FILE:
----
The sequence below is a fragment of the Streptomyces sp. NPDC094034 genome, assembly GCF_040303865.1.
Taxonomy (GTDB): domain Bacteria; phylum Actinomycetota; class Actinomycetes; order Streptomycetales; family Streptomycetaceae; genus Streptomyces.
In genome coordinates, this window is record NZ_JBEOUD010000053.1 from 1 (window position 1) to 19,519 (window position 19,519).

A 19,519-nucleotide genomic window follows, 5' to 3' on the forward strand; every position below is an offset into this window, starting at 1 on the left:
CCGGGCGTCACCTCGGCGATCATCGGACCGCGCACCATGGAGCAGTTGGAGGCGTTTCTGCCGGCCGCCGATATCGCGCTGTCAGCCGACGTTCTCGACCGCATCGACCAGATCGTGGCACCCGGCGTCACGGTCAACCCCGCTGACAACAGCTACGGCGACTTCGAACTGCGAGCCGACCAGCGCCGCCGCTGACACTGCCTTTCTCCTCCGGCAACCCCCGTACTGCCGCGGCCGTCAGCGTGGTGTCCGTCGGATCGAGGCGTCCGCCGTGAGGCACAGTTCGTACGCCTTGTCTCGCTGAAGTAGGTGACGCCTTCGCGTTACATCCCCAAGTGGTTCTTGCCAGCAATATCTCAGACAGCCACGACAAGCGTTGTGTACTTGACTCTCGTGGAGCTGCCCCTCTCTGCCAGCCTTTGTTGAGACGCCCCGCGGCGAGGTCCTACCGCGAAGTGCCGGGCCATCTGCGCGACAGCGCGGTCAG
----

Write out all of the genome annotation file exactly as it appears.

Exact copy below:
The sequence below is a fragment of the Streptomyces sp. NPDC094034 genome, assembly GCF_040303865.1.
Taxonomy (GTDB): domain Bacteria; phylum Actinomycetota; class Actinomycetes; order Streptomycetales; family Streptomycetaceae; genus Streptomyces.
In genome coordinates, this window is record NZ_JBEOUD010000053.1 from 1 (window position 1) to 19,519 (window position 19,519).

A 19,519-nucleotide genomic window follows, 5' to 3' on the forward strand; every position below is an offset into this window, starting at 1 on the left:
CCGGGCGTCACCTCGGCGATCATCGGACCGCGCACCATGGAGCAGTTGGAGGCGTTTCTGCCGGCCGCCGATATCGCGCTGTCAGCCGACGTTCTCGACCGCATCGACCAGATCGTGGCACCCGGCGTCACGGTCAACCCCGCTGACAACAGCTACGGCGACTTCGAACTGCGAGCCGACCAGCGCCGCCGCTGACACTGCCTTTCTCCTCCGGCAACCCCCGTACTGCCGCGGCCGTCAGCGTGGTGTCCGTCGGATCGAGGCGTCCGCCGTGAGGCACAGTTCGTACGCCTTGTCTCGCTGAAGTAGGTGACGCCTTCGCGTTACATCCCCAAGTGGTTCTTGCCAGCAATATCTCAGACAGCCACGACAAGCGTTGTGTACTTGACTCTCGTGGAGCTGCCCCTCTCTGCCAGCCTTTGTTGAGACGCCCCGCGGCGAGGTCCTACCGCGAAGTGCCGGGCCATCTGCGCGACAGCGCGGTCAG